Tuesday, 11 June 2019

Factor One, Familiarity and Frontal Cortex

In this post, Phil Corlett, Associate Professor of Psychiatry at Yale School of Medicine, discusses some of the ideas in his paper ‘Factor one, familiarity and frontal cortex: a challenge to the two-factor theory of delusions’ recently published in the Journal of Cognitive Neuropsychiatry.

Over recent years, Imperfect Cognitions has become the premier hub and outlet for work on the neurobiology and cognitive psychology of delusions. It has featured my work on aberrant prediction error and delusions in schizophrenia (Corlett et al., 2007), and work that conceptually replicates it (Kaplan et al., 2016). There has been work, also highlighted on the blog, from neurological patients that suggest instead that a 2-factor explanation of delusions may be more appropriate (Darby et al., 2017), although that work was not conclusive (McKay and Furl, 2017).

It has all garnered much interest. Partly because delusions inherently fascinating, I think, and partly because the arguments being waged have clinical import as well as more broad appeal – they are about our beliefs, which we all cherish and often find hard to relinquish. These debates also factor on how best to map the mind and brain. Whilst the debate is about delusions, it has more wide-ranging implications.

Recently I uncovered something in the literature which I believe undermines the 2-factor theory of delusions (Davies et al., 2001, Coltheart, 2010, Coltheart et al., 2011). I believe this discovery warrants our consideration, and, my own reflection has led me to raise four objections to the factor theory of delusions. Two of those are about the control cases who are a foundational for the 2-factor theory of Capgras delusion (the flagship of the 2-factor explanatory fleet). 

One further objection is about the evidence base when it comes to other monothematic delusions. And a final objection is with regards to how we ought to map-mind to brain, whether encapsulated modularity obtains when it comes to belief and perception. If beliefs do alter perception, that is a problem for 2-factor theory.

Briefly, 2-factor theory was devised to explain the monothematic delusions that arise following traumatic brain injury, such as Capgras (that a loved one, familiar conspecific or object has been replaced by an imposter that looks the same but does not feel the same). The 2-Factor explanation holds that people experience the lack of familiarity for their loved one (Factor 1) and they adopt the belief that they are an imposter because they have a belief evaluation deficit (Factor 2) (Davies et al., 2001, Coltheart, 2010, Coltheart et al., 2011)

It is argued that a second factor is necessary because there exist neuropsychological patients who lack familiarity responses to familiar faces, but do not have delusions (Tranel et al., 1995) – these people are the focus of my update. Their familiarity response is usually operationalized as changes in their skin conductance to famous faces like Marilyn Monroe or Margaret Thatcher. Since they lack these changes, but do not have delusions, 2-factor theorists suggest a second, delusion-generating factor is needed.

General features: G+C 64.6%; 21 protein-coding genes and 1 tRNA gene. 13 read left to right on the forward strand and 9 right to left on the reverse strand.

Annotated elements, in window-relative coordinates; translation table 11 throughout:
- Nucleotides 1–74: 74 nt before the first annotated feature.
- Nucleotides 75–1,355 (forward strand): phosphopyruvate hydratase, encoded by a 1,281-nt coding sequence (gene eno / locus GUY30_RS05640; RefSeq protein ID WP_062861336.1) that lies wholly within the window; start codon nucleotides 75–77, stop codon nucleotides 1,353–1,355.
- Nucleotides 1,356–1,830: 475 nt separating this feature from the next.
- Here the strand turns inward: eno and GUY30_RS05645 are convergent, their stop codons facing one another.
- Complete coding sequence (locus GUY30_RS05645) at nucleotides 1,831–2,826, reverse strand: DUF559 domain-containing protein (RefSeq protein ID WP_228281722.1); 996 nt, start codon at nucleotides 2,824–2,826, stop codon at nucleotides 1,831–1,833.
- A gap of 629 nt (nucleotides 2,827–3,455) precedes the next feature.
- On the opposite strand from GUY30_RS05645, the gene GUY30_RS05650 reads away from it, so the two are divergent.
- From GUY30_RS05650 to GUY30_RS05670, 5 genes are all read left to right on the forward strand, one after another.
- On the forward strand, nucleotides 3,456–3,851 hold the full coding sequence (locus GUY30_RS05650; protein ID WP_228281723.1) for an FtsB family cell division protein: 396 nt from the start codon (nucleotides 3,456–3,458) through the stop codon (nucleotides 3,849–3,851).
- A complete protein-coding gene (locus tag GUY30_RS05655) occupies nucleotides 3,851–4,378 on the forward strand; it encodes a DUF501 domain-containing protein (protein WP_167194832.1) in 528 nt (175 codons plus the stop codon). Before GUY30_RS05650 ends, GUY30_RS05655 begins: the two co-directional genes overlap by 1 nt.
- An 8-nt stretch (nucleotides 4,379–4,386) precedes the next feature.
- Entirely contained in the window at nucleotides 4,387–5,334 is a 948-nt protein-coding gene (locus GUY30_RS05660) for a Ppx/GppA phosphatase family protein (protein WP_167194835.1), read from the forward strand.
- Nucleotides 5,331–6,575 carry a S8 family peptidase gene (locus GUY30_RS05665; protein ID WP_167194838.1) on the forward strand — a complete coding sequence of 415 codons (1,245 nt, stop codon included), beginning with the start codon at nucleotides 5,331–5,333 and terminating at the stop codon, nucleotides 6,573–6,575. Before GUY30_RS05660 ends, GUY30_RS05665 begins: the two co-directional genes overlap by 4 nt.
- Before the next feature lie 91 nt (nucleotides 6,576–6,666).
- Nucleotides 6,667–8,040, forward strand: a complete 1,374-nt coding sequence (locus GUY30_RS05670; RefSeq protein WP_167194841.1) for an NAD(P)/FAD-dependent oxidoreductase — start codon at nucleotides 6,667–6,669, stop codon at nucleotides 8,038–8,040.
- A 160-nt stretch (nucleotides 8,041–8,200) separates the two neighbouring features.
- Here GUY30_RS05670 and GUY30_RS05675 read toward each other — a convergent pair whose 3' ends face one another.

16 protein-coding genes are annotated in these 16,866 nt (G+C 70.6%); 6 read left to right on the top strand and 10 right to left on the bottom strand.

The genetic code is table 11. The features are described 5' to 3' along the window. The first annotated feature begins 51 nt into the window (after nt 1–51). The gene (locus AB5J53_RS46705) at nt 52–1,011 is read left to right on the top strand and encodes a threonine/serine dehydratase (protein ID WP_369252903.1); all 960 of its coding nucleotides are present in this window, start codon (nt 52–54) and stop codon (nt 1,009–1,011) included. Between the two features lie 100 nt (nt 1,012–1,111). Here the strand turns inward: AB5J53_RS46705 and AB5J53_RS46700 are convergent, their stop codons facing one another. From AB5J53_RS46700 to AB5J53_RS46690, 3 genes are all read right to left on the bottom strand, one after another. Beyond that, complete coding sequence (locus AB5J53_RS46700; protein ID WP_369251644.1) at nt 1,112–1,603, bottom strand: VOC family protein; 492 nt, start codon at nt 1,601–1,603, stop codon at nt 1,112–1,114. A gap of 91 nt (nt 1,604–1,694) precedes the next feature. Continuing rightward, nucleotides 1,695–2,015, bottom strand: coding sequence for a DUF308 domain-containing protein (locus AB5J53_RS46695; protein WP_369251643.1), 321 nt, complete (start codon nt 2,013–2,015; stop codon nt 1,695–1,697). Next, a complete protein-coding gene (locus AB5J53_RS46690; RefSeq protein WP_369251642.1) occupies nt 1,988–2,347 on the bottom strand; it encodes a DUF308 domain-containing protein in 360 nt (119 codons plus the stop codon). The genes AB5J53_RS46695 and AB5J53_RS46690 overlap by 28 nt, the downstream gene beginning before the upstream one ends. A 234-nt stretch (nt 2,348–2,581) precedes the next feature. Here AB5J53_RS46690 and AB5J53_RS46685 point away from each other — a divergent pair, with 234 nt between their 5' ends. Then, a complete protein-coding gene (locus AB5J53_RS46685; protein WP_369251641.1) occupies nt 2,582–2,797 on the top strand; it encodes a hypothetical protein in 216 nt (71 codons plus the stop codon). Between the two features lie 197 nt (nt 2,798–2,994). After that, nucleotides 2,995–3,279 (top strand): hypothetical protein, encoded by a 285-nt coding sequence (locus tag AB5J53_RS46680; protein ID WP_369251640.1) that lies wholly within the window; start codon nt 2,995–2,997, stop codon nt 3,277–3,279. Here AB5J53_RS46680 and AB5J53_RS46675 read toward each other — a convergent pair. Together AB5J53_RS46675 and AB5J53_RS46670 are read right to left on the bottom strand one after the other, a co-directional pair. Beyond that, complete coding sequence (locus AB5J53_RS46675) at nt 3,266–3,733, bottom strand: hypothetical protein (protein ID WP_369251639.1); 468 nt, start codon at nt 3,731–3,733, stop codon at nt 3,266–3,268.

2-factor theory is based on the observation that these cases all have circumscribed damage in bilateral ventromedial prefrontal cortex (Tranel et al., 1995). People with neurological delusions usually have additional damage to dorsolateral prefrontal cortex, often on the right (Davies et al., 2001, Coltheart, 2010, Coltheart et al., 2011).

2-factor theory for Capgras then suggests that vmPFC damage subtends Factor 1 (the loss of familiarity response to familiar faces, so ‘That doesn’t feel like my wife’) and rDLPFC damage underlies Factor 2 (inappropriately adopting the belief that my wife is an imposter) (Davies et al., 2001, Coltheart, 2010, Coltheart et al., 2011).

In reviewing the literature, I recently discovered a paper by Damasio and Tranel (Tranel and Damasio, 1994) that reports more about those 4 cases. I learned that the 4 cases who lack familiarity responses to familiar faces and have vmPFC damage have:

  1. More extensive damage – including to dorsolateral prefrontal cortex and right dorsolateral prefrontal cortex in particular (Tranel and Damasio, 1994)
  2. Have more extensive skin conductance changes beyond familiar faces – they lack a response to almost all psychologically salient visual stimuli (Tranel and Damasio, 1994).
Thus, my first two objections to 2-factor theory:
  1. rDLPFC damage is not sufficient for belief evaluation dysfunction as claimed by 2-factor theorists
  2. The cases on which Factor 1 is predicated do not have a specific enough deficit to determine the Capgras delusion content. Since the 4 cases lack arousal responses to all kinds of salient stimuli.
Taken together, these two points call for a re-appraisal and of 2-factor theory. At the very least, they ought not to be called VMPFC controls. If they do not share the same SCR deficit as Capgras patients, then they ought not serve as the logical basis for demanding a second deficit in belief evaluation.

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